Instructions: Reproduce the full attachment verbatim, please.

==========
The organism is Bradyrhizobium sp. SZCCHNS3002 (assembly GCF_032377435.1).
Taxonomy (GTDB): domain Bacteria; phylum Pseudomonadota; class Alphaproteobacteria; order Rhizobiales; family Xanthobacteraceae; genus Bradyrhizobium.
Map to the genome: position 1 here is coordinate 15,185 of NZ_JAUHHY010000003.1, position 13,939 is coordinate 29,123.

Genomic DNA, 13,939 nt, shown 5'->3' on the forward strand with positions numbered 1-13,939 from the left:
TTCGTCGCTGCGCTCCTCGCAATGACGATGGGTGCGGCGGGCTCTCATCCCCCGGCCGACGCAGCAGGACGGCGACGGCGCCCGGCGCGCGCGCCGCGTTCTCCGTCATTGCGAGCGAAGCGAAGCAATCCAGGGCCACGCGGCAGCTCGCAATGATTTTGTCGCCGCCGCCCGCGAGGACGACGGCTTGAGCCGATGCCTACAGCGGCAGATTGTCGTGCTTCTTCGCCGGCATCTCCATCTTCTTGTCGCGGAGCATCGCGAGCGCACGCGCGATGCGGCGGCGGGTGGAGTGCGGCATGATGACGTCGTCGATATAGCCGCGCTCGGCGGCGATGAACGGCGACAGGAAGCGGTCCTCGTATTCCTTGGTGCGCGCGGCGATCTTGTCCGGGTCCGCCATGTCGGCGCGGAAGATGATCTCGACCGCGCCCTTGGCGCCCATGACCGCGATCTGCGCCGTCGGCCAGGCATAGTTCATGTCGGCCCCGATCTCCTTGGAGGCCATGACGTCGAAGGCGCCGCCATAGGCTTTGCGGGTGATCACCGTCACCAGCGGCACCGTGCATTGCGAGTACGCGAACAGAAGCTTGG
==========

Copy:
The organism is Bradyrhizobium sp. SZCCHNS3002 (assembly GCF_032377435.1).
Taxonomy (GTDB): domain Bacteria; phylum Pseudomonadota; class Alphaproteobacteria; order Rhizobiales; family Xanthobacteraceae; genus Bradyrhizobium.
Map to the genome: position 1 here is coordinate 15,185 of NZ_JAUHHY010000003.1, position 13,939 is coordinate 29,123.

Genomic DNA, 13,939 nt, shown 5'->3' on the forward strand with positions numbered 1-13,939 from the left:
TTCGTCGCTGCGCTCCTCGCAATGACGATGGGTGCGGCGGGCTCTCATCCCCCGGCCGACGCAGCAGGACGGCGACGGCGCCCGGCGCGCGCGCCGCGTTCTCCGTCATTGCGAGCGAAGCGAAGCAATCCAGGGCCACGCGGCAGCTCGCAATGATTTTGTCGCCGCCGCCCGCGAGGACGACGGCTTGAGCCGATGCCTACAGCGGCAGATTGTCGTGCTTCTTCGCCGGCATCTCCATCTTCTTGTCGCGGAGCATCGCGAGCGCACGCGCGATGCGGCGGCGGGTGGAGTGCGGCATGATGACGTCGTCGATATAGCCGCGCTCGGCGGCGATGAACGGCGACAGGAAGCGGTCCTCGTATTCCTTGGTGCGCGCGGCGATCTTGTCCGGGTCCGCCATGTCGGCGCGGAAGATGATCTCGACCGCGCCCTTGGCGCCCATGACCGCGATCTGCGCCGTCGGCCAGGCATAGTTCATGTCGGCCCCGATCTCCTTGGAGGCCATGACGTCGAAGGCGCCGCCATAGGCTTTGCGGGTGATCACCGTCACCAGCGGCACCGTGCATTGCGAGTACGCGAACAGAAGCTTGG